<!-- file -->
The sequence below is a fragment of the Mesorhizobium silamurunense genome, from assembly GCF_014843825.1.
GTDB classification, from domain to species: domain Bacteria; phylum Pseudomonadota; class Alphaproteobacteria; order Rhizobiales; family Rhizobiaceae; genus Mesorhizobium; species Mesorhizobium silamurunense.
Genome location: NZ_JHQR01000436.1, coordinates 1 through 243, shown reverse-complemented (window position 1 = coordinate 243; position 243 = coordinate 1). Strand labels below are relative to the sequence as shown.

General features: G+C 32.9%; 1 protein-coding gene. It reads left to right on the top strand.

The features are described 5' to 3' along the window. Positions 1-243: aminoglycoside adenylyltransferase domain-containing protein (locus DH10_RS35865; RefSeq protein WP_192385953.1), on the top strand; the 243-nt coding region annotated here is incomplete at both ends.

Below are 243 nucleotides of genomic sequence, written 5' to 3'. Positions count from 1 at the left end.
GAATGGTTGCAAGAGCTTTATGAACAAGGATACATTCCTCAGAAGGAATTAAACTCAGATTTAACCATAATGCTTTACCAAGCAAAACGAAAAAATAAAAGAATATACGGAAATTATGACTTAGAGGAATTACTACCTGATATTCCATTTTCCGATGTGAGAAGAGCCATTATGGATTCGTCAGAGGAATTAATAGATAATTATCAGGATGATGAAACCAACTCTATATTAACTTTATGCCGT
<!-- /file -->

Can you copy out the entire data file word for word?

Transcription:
The sequence below is a fragment of the Mesorhizobium silamurunense genome, from assembly GCF_014843825.1.
GTDB classification, from domain to species: domain Bacteria; phylum Pseudomonadota; class Alphaproteobacteria; order Rhizobiales; family Rhizobiaceae; genus Mesorhizobium; species Mesorhizobium silamurunense.
Genome location: NZ_JHQR01000436.1, coordinates 1 through 243, shown reverse-complemented (window position 1 = coordinate 243; position 243 = coordinate 1). Strand labels below are relative to the sequence as shown.

General features: G+C 32.9%; 1 protein-coding gene. It reads left to right on the top strand.

The features are described 5' to 3' along the window. Positions 1-243: aminoglycoside adenylyltransferase domain-containing protein (locus DH10_RS35865; RefSeq protein WP_192385953.1), on the top strand; the 243-nt coding region annotated here is incomplete at both ends.

Below are 243 nucleotides of genomic sequence, written 5' to 3'. Positions count from 1 at the left end.
GAATGGTTGCAAGAGCTTTATGAACAAGGATACATTCCTCAGAAGGAATTAAACTCAGATTTAACCATAATGCTTTACCAAGCAAAACGAAAAAATAAAAGAATATACGGAAATTATGACTTAGAGGAATTACTACCTGATATTCCATTTTCCGATGTGAGAAGAGCCATTATGGATTCGTCAGAGGAATTAATAGATAATTATCAGGATGATGAAACCAACTCTATATTAACTTTATGCCGT